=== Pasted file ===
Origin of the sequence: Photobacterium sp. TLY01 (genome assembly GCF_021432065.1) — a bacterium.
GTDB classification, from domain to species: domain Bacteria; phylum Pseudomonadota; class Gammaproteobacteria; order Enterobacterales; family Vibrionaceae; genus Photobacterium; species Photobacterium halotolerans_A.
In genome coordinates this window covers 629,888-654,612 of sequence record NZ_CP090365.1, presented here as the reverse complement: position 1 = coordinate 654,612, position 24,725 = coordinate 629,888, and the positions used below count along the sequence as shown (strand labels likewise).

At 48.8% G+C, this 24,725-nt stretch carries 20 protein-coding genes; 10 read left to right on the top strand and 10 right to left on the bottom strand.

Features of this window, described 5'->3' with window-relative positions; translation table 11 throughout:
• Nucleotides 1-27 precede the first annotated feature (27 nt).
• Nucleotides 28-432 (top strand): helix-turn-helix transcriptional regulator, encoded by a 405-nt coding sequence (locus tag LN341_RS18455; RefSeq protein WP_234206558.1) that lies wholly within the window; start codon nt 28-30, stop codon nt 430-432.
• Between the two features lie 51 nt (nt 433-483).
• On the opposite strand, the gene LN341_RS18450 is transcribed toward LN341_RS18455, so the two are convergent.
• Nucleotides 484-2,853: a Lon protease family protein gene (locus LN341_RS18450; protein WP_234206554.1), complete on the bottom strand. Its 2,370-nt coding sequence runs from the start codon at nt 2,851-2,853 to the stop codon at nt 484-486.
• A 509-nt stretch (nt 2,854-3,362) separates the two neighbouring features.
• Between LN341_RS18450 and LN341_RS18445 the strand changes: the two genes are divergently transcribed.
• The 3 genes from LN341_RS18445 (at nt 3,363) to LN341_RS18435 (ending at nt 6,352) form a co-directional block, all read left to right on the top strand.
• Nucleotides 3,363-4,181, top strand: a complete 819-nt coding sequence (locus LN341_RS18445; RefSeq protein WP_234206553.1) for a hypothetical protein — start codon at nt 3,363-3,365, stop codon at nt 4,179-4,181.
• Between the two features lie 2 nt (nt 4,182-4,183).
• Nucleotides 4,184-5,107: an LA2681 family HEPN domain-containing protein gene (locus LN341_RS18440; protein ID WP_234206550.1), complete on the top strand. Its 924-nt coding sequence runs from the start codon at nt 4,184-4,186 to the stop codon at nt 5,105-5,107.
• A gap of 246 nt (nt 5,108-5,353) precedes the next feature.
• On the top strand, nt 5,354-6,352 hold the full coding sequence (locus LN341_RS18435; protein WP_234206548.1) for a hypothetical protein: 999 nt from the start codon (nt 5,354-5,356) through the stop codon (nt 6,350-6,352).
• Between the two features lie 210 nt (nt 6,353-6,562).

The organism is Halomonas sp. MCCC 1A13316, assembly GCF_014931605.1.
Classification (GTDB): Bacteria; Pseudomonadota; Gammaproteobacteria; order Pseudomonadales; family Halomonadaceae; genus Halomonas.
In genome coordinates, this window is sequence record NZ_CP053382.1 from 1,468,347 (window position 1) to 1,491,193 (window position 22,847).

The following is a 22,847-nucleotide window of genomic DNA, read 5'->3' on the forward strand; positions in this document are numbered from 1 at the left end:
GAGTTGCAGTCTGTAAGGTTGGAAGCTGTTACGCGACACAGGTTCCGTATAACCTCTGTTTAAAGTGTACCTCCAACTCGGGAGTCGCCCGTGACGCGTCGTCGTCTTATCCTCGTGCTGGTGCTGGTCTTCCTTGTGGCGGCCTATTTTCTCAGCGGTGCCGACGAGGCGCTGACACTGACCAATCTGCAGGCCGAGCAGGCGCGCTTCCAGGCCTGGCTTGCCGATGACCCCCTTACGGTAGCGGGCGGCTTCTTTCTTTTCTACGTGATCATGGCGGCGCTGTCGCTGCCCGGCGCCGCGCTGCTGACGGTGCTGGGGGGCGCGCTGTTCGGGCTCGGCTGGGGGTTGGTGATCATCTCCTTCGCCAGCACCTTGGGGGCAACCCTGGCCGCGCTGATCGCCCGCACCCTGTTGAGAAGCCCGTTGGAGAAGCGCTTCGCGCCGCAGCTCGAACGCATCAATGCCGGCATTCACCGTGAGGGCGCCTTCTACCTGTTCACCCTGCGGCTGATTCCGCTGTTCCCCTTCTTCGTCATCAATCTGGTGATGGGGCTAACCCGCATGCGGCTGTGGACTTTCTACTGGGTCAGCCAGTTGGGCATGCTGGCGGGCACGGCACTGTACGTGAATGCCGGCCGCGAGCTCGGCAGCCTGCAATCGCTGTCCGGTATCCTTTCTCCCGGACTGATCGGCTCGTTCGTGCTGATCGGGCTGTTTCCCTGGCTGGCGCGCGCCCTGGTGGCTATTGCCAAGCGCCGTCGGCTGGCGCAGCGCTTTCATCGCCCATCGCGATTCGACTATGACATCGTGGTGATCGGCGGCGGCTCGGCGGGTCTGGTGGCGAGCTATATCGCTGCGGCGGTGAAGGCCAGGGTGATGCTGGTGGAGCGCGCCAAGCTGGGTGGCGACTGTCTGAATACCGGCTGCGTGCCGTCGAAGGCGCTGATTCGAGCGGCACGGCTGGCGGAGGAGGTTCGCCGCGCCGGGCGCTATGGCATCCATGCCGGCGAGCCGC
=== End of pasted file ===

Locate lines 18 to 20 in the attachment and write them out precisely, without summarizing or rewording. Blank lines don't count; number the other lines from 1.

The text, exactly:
• On the top strand, nt 5,354-6,352 hold the full coding sequence (locus LN341_RS18435; protein WP_234206548.1) for a hypothetical protein: 999 nt from the start codon (nt 5,354-5,356) through the stop codon (nt 6,350-6,352).
• Between the two features lie 210 nt (nt 6,353-6,562).

The organism is Halomonas sp. MCCC 1A13316, assembly GCF_014931605.1.